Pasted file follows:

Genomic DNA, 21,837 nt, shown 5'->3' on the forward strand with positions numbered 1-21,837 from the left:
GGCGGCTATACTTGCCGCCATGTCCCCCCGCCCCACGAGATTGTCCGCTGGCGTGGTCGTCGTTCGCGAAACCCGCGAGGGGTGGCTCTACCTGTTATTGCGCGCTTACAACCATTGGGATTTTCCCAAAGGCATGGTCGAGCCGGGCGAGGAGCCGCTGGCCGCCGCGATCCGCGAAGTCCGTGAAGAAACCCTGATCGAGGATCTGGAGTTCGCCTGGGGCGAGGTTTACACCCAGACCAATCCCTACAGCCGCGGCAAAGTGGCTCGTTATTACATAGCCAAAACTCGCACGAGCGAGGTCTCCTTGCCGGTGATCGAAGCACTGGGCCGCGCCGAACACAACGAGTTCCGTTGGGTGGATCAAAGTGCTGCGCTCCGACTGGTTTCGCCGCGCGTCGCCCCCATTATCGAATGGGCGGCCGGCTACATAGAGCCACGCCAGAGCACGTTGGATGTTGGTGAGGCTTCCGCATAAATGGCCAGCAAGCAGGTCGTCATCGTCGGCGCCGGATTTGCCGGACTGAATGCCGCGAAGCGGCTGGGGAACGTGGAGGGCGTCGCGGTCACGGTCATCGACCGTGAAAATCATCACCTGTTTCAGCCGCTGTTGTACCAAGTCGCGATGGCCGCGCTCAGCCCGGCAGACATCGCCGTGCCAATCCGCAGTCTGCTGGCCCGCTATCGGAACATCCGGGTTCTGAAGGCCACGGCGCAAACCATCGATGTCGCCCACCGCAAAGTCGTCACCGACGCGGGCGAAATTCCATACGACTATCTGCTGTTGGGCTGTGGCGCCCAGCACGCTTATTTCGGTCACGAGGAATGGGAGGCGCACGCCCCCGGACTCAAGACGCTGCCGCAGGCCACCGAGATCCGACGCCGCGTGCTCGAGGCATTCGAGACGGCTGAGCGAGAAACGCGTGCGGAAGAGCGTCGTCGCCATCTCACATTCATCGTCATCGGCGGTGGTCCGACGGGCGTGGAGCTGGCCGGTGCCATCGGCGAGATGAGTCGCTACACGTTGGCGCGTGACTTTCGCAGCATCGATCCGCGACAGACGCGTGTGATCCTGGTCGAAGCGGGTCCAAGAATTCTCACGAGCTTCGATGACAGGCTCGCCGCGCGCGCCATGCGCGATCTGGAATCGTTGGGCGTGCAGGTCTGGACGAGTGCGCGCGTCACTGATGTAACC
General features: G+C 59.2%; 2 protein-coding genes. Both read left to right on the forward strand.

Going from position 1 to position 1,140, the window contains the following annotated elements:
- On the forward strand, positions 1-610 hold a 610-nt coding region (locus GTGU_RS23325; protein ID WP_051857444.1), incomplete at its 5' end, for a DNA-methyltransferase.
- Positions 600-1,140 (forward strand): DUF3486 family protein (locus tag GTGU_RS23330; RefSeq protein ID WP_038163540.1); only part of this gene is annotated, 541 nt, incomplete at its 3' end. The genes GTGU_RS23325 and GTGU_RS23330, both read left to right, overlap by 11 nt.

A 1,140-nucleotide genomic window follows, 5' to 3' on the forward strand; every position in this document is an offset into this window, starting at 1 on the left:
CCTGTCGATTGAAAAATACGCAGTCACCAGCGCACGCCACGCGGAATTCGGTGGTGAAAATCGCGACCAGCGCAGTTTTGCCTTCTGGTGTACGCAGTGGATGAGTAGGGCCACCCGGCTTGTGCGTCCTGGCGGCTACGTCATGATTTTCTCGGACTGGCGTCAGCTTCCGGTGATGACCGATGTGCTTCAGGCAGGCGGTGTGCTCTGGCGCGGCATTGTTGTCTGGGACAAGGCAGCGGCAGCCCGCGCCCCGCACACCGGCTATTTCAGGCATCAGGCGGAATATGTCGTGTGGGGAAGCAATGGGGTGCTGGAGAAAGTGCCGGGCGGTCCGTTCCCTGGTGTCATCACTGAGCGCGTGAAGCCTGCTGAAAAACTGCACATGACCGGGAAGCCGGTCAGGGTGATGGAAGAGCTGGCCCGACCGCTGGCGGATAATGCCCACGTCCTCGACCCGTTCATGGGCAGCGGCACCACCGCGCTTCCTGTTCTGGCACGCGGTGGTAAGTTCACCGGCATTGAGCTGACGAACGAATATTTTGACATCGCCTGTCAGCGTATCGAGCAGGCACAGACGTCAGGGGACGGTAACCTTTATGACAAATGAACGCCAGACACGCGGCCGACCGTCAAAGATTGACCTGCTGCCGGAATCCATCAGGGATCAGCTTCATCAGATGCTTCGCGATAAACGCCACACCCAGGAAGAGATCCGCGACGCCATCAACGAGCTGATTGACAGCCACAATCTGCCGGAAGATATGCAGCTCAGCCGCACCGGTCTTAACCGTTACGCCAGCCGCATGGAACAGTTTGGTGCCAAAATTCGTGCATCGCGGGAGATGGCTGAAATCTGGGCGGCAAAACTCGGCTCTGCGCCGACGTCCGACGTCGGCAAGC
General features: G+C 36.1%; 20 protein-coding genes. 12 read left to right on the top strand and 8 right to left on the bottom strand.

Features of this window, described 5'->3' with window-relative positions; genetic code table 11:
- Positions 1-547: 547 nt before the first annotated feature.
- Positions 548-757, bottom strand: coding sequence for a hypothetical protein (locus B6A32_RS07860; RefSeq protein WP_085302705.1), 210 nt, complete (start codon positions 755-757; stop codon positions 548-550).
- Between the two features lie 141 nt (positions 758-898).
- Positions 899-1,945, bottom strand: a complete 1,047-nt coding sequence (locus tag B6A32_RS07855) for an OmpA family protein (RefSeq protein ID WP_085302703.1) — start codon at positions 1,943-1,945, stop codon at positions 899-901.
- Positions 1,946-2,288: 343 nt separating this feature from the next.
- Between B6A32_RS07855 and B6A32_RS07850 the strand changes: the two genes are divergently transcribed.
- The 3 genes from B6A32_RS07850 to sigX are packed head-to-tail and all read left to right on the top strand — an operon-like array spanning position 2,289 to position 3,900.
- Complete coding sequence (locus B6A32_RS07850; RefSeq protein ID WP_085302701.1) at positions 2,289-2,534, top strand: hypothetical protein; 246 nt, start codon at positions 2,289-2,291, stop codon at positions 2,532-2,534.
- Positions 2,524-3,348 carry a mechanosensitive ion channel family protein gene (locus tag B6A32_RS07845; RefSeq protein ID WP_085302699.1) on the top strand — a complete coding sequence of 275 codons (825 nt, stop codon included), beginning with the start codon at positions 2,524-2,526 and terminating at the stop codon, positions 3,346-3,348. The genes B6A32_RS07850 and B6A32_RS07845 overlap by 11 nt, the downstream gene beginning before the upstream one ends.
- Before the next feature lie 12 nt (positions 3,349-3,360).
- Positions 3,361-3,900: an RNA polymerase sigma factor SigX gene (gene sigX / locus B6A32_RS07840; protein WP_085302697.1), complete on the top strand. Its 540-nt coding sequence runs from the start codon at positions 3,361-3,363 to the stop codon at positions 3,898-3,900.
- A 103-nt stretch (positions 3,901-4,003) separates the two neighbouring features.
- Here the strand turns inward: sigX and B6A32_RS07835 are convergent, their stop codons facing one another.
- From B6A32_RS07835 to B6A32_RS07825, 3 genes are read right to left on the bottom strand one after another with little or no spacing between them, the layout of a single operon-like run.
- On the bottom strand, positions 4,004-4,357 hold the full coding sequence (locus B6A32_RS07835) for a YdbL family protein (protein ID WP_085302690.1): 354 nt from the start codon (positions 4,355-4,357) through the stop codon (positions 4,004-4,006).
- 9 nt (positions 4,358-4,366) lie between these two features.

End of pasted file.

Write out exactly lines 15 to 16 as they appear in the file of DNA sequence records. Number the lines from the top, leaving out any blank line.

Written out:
- Positions 1,946-2,288: 343 nt separating this feature from the next.
- Between B6A32_RS07855 and B6A32_RS07850 the strand changes: the two genes are divergently transcribed.